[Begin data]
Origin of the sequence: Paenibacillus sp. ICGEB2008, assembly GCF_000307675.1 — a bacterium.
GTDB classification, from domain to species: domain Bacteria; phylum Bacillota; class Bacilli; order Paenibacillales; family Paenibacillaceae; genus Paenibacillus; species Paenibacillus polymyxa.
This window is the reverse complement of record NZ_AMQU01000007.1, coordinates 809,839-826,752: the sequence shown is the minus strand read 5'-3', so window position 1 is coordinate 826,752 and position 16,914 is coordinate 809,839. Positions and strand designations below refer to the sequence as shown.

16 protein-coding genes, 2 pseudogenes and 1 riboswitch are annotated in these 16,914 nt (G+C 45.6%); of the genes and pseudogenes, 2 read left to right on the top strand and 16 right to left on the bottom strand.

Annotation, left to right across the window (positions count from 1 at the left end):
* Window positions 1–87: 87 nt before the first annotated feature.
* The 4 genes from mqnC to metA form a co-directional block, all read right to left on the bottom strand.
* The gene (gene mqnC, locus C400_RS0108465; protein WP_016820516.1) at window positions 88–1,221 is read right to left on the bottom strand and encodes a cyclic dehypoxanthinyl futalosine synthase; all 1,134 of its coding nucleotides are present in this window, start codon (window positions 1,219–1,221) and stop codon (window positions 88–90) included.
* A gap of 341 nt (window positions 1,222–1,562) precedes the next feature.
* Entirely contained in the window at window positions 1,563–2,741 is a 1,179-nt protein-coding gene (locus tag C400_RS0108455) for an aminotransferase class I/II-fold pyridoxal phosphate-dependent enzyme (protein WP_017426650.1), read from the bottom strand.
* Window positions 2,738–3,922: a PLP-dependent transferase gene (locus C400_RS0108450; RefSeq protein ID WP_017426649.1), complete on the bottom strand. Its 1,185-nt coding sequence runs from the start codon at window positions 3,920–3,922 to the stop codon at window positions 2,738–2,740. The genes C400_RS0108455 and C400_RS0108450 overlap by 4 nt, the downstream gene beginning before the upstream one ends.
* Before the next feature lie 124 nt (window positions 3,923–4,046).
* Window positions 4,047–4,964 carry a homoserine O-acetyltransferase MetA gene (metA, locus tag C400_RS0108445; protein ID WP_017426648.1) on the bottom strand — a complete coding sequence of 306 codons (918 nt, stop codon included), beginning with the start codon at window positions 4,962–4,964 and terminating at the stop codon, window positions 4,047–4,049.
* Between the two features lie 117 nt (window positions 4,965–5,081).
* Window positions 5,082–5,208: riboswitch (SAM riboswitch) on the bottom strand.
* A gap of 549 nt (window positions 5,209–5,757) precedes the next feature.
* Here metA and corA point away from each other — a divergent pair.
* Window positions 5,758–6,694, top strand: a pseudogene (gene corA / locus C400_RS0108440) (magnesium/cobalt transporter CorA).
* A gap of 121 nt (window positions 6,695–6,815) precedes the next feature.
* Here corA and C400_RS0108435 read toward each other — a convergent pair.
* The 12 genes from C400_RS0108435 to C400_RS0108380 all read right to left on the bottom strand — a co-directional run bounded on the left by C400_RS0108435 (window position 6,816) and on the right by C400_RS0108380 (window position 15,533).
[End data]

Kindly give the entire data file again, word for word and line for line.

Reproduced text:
Origin of the sequence: Paenibacillus sp. ICGEB2008, assembly GCF_000307675.1 — a bacterium.
GTDB classification, from domain to species: domain Bacteria; phylum Bacillota; class Bacilli; order Paenibacillales; family Paenibacillaceae; genus Paenibacillus; species Paenibacillus polymyxa.
This window is the reverse complement of record NZ_AMQU01000007.1, coordinates 809,839-826,752: the sequence shown is the minus strand read 5'-3', so window position 1 is coordinate 826,752 and position 16,914 is coordinate 809,839. Positions and strand designations below refer to the sequence as shown.

16 protein-coding genes, 2 pseudogenes and 1 riboswitch are annotated in these 16,914 nt (G+C 45.6%); of the genes and pseudogenes, 2 read left to right on the top strand and 16 right to left on the bottom strand.

Annotation, left to right across the window (positions count from 1 at the left end):
* Window positions 1–87: 87 nt before the first annotated feature.
* The 4 genes from mqnC to metA form a co-directional block, all read right to left on the bottom strand.
* The gene (gene mqnC, locus C400_RS0108465; protein WP_016820516.1) at window positions 88–1,221 is read right to left on the bottom strand and encodes a cyclic dehypoxanthinyl futalosine synthase; all 1,134 of its coding nucleotides are present in this window, start codon (window positions 1,219–1,221) and stop codon (window positions 88–90) included.
* A gap of 341 nt (window positions 1,222–1,562) precedes the next feature.
* Entirely contained in the window at window positions 1,563–2,741 is a 1,179-nt protein-coding gene (locus tag C400_RS0108455) for an aminotransferase class I/II-fold pyridoxal phosphate-dependent enzyme (protein WP_017426650.1), read from the bottom strand.
* Window positions 2,738–3,922: a PLP-dependent transferase gene (locus C400_RS0108450; RefSeq protein ID WP_017426649.1), complete on the bottom strand. Its 1,185-nt coding sequence runs from the start codon at window positions 3,920–3,922 to the stop codon at window positions 2,738–2,740. The genes C400_RS0108455 and C400_RS0108450 overlap by 4 nt, the downstream gene beginning before the upstream one ends.
* Before the next feature lie 124 nt (window positions 3,923–4,046).
* Window positions 4,047–4,964 carry a homoserine O-acetyltransferase MetA gene (metA, locus tag C400_RS0108445; protein ID WP_017426648.1) on the bottom strand — a complete coding sequence of 306 codons (918 nt, stop codon included), beginning with the start codon at window positions 4,962–4,964 and terminating at the stop codon, window positions 4,047–4,049.
* Between the two features lie 117 nt (window positions 4,965–5,081).
* Window positions 5,082–5,208: riboswitch (SAM riboswitch) on the bottom strand.
* A gap of 549 nt (window positions 5,209–5,757) precedes the next feature.
* Here metA and corA point away from each other — a divergent pair.
* Window positions 5,758–6,694, top strand: a pseudogene (gene corA / locus C400_RS0108440) (magnesium/cobalt transporter CorA).
* A gap of 121 nt (window positions 6,695–6,815) precedes the next feature.
* Here corA and C400_RS0108435 read toward each other — a convergent pair.
* The 12 genes from C400_RS0108435 to C400_RS0108380 all read right to left on the bottom strand — a co-directional run bounded on the left by C400_RS0108435 (window position 6,816) and on the right by C400_RS0108380 (window position 15,533).